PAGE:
Torrey’s Cryptantha

Species distinguishing characteristics: 
  • Small white flowers with yellow throats
  • Coiled flowerheads tend to be paired
  • Nutlets have a longitudinal groove down the center 
  • Foliage covered with stiff, straight, long hairs

 

Growth habitat: 

Annual, 10-40 cm tall, lacking a tuft of leaves at the base.

 
Leaves and stems: 

Foliage covered with stiff, straight, long hairs, often arising from low bumps.   Hairs are spreading or lay flat.  Erect stems are simple or branched. Alternate leaves are linear to narrowly oval, 0.3-5 cm long, with entire margins.   

Flowers: 

Small white flowers (1 mm across) with yellow throats in coiled flowerheads that tend to be paired.  Each flower consists of 5 tiny petals that are fused at the base into a tube with 5 bulges at the throat.  Flowerheads typically emerge somewhat above the leafier part of the plant.  Hairs on the base of the petals (calyx) are more or less straight. 

 
Torrey's Cryptantha close-up by Rebecca Durham
Torrey's Cryptantha close-up by Rebecca Durham
Torrey's Cryptantha flower close-up by Rebecca Durham
Torrey's Cryptantha flower close-up by Rebecca Durham
Roots: 

Taproot. 

 
Seeds: 

Small egg-shaped nutlets (1-2.5 mm) long, are smooth and shiny. Nutlets have a longitudinal groove down the center of the back side that forks near the tip. Nutlets are not compressed. Green calyx below the nutlets is 4-8 mm long, with stiff hairs that lay flat and spreading bristles.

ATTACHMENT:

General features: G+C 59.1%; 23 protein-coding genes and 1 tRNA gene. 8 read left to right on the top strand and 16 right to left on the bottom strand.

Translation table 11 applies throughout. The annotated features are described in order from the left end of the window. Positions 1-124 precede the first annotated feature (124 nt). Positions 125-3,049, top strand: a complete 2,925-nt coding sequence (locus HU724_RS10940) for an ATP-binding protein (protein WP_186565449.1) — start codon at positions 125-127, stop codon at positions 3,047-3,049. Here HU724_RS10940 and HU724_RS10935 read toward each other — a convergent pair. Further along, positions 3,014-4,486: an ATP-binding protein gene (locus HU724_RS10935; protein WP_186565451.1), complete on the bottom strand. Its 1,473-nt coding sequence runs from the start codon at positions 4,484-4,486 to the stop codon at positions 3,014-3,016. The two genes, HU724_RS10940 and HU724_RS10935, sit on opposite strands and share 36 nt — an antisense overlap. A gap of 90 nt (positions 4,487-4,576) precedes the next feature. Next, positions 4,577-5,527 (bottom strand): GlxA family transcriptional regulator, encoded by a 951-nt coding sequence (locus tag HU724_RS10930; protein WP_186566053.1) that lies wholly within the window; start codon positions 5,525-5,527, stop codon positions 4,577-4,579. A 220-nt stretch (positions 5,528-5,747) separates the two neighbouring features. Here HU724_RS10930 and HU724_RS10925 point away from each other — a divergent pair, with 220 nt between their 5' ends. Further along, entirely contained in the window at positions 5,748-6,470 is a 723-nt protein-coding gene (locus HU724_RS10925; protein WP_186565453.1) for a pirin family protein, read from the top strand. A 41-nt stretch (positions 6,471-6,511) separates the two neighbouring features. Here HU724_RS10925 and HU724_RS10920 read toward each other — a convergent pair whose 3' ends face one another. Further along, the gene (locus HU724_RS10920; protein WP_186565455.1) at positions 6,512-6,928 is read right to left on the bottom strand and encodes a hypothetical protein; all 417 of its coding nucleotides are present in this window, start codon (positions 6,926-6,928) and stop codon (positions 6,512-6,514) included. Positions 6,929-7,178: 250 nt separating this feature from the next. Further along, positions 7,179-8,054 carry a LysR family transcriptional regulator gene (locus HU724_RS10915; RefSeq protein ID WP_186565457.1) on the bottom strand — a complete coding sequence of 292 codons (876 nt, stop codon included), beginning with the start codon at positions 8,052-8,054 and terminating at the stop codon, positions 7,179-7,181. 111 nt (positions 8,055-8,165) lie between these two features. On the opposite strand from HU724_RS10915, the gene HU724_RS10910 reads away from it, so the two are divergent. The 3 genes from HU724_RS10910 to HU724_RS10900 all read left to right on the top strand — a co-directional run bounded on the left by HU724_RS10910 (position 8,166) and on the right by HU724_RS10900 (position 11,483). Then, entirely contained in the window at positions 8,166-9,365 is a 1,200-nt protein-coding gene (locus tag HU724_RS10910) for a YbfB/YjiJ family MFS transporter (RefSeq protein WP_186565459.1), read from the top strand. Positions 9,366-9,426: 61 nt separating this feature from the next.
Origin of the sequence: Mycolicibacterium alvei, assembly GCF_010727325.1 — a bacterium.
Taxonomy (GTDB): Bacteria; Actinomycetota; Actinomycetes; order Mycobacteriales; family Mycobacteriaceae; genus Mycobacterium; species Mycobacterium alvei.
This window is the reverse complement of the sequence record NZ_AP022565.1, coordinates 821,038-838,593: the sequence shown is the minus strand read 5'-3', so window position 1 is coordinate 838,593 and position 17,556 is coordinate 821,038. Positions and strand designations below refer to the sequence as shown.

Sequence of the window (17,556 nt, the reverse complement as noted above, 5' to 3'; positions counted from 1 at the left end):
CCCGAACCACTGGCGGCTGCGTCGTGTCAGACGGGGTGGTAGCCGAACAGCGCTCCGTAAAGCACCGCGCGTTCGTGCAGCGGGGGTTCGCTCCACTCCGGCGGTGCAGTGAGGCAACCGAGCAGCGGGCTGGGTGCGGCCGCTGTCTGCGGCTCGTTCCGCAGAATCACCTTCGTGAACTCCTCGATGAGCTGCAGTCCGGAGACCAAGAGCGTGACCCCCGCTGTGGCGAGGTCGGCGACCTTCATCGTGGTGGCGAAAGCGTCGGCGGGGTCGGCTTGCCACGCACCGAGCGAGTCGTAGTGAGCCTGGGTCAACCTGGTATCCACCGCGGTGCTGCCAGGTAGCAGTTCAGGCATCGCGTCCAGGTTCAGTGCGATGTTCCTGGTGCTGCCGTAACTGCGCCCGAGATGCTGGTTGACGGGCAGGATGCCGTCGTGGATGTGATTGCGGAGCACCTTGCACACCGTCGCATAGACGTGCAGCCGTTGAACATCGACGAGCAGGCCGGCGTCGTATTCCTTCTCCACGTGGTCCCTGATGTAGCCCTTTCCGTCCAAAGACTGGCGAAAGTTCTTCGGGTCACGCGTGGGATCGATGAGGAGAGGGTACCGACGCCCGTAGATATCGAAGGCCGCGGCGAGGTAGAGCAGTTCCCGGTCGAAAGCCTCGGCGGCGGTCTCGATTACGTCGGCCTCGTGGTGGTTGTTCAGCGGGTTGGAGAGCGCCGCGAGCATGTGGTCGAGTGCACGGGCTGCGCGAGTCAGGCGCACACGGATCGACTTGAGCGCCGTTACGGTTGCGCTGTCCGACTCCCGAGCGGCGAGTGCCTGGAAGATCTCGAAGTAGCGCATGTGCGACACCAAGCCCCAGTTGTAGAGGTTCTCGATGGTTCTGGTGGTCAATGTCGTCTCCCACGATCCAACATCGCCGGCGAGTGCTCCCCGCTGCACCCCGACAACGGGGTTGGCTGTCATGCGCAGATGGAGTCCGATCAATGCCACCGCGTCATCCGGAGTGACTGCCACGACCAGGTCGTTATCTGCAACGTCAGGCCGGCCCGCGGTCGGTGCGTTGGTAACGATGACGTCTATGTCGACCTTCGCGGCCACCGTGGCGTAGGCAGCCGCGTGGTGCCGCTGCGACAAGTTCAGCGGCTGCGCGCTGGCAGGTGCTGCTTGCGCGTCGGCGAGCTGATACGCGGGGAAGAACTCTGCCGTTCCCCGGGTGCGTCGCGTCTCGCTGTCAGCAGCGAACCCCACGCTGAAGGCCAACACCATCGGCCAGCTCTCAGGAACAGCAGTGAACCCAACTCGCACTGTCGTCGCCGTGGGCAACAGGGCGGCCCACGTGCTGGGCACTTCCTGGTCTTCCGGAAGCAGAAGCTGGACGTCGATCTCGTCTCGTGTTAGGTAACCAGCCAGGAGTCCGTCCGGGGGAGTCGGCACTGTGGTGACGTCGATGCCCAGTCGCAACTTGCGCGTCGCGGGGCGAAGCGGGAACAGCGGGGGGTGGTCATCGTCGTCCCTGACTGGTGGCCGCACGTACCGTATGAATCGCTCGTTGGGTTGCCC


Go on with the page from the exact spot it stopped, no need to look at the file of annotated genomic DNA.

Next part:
Torrey's Cryptantha seed close-up by Rebecca Durham
Torrey's Cryptantha seed close-up by Rebecca Durham

Torrey's Cryptantha seed with medial crease close-up by Rebecca Durham
Torrey's Cryptantha seed with medial crease close-up by Rebecca Durham
Habitat preferences: 

Dry to moist, sparsely vegetated soil of open forests at low to mid-elevations.

 
Interesting facts: 

Cryptantha refers to the presences in many members of this genus or flowers that never open and appear hidden.   Species named after John Torrey, an American botanist.  Some Cryptantha species were crushed and boiled by Native American groups for external use as a lotion for itching, boils, and fatigued limbs.

 
Biological Classification: